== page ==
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University of Iowa News Release

Feb. 22, 2006

Annual Wild Iowa Essay Project Seeks Submissions By March 15

Organizers of the state's second annual Wild Iowa Essay Project are seeking submissions of writings that explore the idea or experience of wildness, especially as it relates to the state of Iowa.

The Wild Iowa Essay Project, which is open to Iowans of all ages and does not require an entry fee, encourages thoughtful, effective essays about the wild in Iowa. The project is not a contest so much as an organized opportunity to inspire people of all ages to think and write about what the wild is and could be in Iowa.

Essays must be previously unpublished, may not exceed 3,000 words and must be submitted by March 15. They may use specific examples and personal experiences and should address one or more of the following questions:.

* What does/should "wildness" mean to Iowans?

* How have we moved away from the wild in Iowa, and what harm has that caused?

* Where does the wild still exist in Iowa?

* How can Iowans "rewild"?

* What would a "wilder Iowa" be like?

Authors of essays selected by the committee will receive cash awards of up to $300. Essays of awardees who submit their work electronically will be published on the Wild Iowa Essay Project website, http://www.uiowa.edu/~ipops/. Additionally, awardees will be invited to read from their essays publicly at the Second Annual Iowa Conference on the Wild, "Live Well, Live Wild," at the UI April 24-25.

"Considering the idea of the 'wild' in Iowa may be counter-intuitive to some," said Thomas Dean, special assistant to the UI President, founder of the Iowa Project on Place Studies (IPOPS), and an adjunct assistant professor of literature, science and the arts. "Iowa is the most biologically altered state in North America: 93 percent of our land is put to agricultural use, and 5 percent is dedicated to cities and towns. Over 60 percent of Iowa's 36 million acres is devoted to growing corn and beans. There are no national parks or forests in Iowa. Taking agricultural land into account, Iowa is the most developed state in our country.

"On the one hand, we hope that Iowans will desire more wild areas in the state," Dean added. "At the same time, we hope this essay project also helps Iowans explore the wild that we do have, whether it's in small patches in our backyards, in corners of our farms, in our state parks, or in our spirits and imaginations."

IPOPS is co-sponsoring the project with the Iowa Natural Heritage Foundation. An interdisciplinary group of UI faculty and staff, IPOPS members study the concept of place and its manifestations worldwide and who foster collaborative projects with local, state and regional communities. The Iowa Natural Heritage Foundation's Agrestal Fund ("agrestal" meaning "not domesticated or cultivated; growing wild in the field") and its partners aspire to foster a statewide rumination about holding on and letting go; about personal and collective journeys seeking balance in nature and life; and the free human spirit living within us all.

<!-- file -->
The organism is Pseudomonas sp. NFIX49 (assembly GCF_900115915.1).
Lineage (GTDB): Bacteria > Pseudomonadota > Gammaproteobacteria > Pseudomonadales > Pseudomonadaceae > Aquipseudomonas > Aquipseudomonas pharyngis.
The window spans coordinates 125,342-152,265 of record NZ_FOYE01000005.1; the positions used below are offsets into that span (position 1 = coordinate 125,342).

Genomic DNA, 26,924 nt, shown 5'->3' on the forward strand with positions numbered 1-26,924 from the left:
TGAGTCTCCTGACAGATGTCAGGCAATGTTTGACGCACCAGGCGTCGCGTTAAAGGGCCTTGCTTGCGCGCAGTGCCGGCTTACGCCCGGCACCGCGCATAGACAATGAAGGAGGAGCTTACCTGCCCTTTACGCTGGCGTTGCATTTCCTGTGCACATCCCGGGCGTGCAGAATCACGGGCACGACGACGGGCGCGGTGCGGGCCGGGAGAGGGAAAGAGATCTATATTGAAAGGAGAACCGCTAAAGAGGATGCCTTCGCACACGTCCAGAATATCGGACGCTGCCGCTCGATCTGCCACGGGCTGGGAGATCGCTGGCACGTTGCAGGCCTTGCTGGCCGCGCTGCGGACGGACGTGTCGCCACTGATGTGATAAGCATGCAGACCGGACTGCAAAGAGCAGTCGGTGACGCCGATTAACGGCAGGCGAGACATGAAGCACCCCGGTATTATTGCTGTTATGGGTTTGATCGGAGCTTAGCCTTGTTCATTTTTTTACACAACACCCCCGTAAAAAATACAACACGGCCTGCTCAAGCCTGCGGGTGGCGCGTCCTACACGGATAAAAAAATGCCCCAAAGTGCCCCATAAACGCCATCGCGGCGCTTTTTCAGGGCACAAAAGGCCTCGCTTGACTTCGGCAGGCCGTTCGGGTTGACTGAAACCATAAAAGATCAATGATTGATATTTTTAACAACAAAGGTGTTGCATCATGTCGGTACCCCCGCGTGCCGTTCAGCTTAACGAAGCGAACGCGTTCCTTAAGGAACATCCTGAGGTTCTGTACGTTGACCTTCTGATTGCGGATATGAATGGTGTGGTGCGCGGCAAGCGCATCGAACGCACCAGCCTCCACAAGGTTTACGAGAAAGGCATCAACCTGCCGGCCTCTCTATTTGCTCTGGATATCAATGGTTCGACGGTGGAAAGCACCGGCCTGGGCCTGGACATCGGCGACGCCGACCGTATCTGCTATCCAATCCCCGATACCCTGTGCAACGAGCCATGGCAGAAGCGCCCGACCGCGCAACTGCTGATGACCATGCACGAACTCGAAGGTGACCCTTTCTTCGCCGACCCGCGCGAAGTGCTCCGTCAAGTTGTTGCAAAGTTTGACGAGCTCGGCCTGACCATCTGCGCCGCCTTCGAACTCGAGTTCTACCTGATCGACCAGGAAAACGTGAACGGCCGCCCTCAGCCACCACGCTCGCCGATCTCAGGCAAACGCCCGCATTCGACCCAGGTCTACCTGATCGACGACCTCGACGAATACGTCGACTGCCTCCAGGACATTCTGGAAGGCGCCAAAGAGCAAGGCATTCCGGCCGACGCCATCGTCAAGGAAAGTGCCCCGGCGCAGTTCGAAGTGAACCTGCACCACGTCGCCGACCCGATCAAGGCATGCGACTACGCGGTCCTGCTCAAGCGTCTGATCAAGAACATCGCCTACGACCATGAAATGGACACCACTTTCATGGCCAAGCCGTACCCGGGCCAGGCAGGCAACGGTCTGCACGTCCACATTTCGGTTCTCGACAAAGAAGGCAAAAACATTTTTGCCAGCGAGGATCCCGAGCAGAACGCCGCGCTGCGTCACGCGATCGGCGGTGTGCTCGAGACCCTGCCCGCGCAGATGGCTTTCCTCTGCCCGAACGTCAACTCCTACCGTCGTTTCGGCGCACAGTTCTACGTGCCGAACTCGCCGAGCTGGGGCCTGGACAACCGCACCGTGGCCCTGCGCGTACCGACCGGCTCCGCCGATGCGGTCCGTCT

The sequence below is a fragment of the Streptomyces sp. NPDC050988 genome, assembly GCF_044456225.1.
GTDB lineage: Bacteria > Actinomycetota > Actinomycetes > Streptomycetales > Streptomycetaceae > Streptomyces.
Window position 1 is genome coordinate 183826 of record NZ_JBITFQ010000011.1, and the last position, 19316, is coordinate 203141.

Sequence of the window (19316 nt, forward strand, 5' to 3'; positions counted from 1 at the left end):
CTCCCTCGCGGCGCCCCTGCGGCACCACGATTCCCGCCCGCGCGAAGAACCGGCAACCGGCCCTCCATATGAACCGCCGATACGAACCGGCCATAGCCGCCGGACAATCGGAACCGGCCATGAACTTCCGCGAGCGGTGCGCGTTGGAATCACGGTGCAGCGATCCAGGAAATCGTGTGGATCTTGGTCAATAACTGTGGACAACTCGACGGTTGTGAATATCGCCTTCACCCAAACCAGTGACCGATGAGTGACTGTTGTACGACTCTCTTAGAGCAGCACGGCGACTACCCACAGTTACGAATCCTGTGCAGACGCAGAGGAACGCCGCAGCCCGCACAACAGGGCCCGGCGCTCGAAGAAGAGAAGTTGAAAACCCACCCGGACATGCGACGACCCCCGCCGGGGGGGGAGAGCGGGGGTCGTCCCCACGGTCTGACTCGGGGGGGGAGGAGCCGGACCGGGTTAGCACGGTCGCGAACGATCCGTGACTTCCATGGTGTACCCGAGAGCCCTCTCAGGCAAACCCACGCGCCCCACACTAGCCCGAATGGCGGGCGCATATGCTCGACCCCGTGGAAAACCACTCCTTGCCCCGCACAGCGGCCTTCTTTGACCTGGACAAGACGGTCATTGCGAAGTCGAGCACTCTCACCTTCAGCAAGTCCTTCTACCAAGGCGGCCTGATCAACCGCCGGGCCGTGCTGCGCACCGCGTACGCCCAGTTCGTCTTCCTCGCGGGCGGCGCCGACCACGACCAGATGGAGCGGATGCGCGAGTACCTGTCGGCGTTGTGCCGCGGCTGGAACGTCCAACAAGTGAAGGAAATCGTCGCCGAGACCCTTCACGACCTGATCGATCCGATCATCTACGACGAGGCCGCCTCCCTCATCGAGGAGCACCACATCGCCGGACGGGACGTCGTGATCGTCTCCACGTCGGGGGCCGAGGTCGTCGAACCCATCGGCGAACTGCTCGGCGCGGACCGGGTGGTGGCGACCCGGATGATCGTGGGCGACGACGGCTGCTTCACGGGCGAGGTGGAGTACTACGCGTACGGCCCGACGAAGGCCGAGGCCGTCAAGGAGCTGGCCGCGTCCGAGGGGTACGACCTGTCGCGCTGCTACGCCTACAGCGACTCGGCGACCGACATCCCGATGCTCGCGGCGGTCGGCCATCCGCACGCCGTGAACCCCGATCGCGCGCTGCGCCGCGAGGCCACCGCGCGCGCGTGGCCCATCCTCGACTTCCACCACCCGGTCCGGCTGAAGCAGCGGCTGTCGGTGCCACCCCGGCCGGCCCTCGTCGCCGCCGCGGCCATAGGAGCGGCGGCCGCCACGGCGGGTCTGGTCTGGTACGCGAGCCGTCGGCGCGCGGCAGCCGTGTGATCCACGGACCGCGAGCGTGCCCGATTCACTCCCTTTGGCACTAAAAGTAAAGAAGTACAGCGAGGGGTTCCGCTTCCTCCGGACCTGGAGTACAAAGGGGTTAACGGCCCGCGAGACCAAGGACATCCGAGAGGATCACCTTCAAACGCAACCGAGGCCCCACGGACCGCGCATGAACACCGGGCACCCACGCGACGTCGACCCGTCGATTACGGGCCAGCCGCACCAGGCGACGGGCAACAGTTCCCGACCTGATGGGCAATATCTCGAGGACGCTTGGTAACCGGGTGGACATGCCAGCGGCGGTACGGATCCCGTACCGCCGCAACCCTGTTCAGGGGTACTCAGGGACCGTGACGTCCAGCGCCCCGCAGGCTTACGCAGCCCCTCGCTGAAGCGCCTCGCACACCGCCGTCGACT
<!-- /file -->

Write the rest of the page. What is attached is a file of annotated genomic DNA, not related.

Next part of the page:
Essays will be read on their own terms and within their own contexts by the Wild Iowa Essay Project Committee. The committee will look for thoughtful and original ideas about the wild; quality of exposition and expression; and potential contribution to furthering human wisdom in relation to understanding and experiencing the wild. Entrants are not competing against each other.

Essays may be submitted in "Youth" and "Adult" categories. Older youth (e.g., high school students) may self-select submission into either category. Entrants should also send a cover sheet containing the essay's title, the "Youth" or "Adult" category designation, author's name, age (youth only), address, phone number and email address. The entrant's name should not appear on the essay itself.

At the end of the essay, the author should include a 50-word biography that does not mention his or her name.

Essays may be emailed as Microsoft Word attachments to thomas-k-dean@uiowa.edu. Entrants unable to submit via e-mail may submit their essays via standard mail to Thomas K. Dean, Office of the President, 101 Jessup Hall, The University of Iowa, Iowa City, IA 52242. If sending by standard mail be sure to include a self-addressed, stamped postcard for acknowledgement of receipt of the essay.

The names, home communities and essay titles of all entrants will be published on the Wild Iowa Essay Project website, regardless whether they are selected by the committee.

For more information about the project, contact Dean at thomas-k-dean@uiowa.edu, or by phone at 319-335-1995. Or visit http://www.uiowa.edu/~ipops/wildiowaessay.htm

STORY SOURCE: University of Iowa News Services, 300 Plaza Centre One, Suite 371, Iowa City, Iowa 52242-2500.

CONTACTS: Media: Stephen Pradarelli, 319-384-0007, stephen-pradarelli@uiowa.edu; Program: Thomas Dean, 319-335-1995, thomas-k-dean@uiowa.edu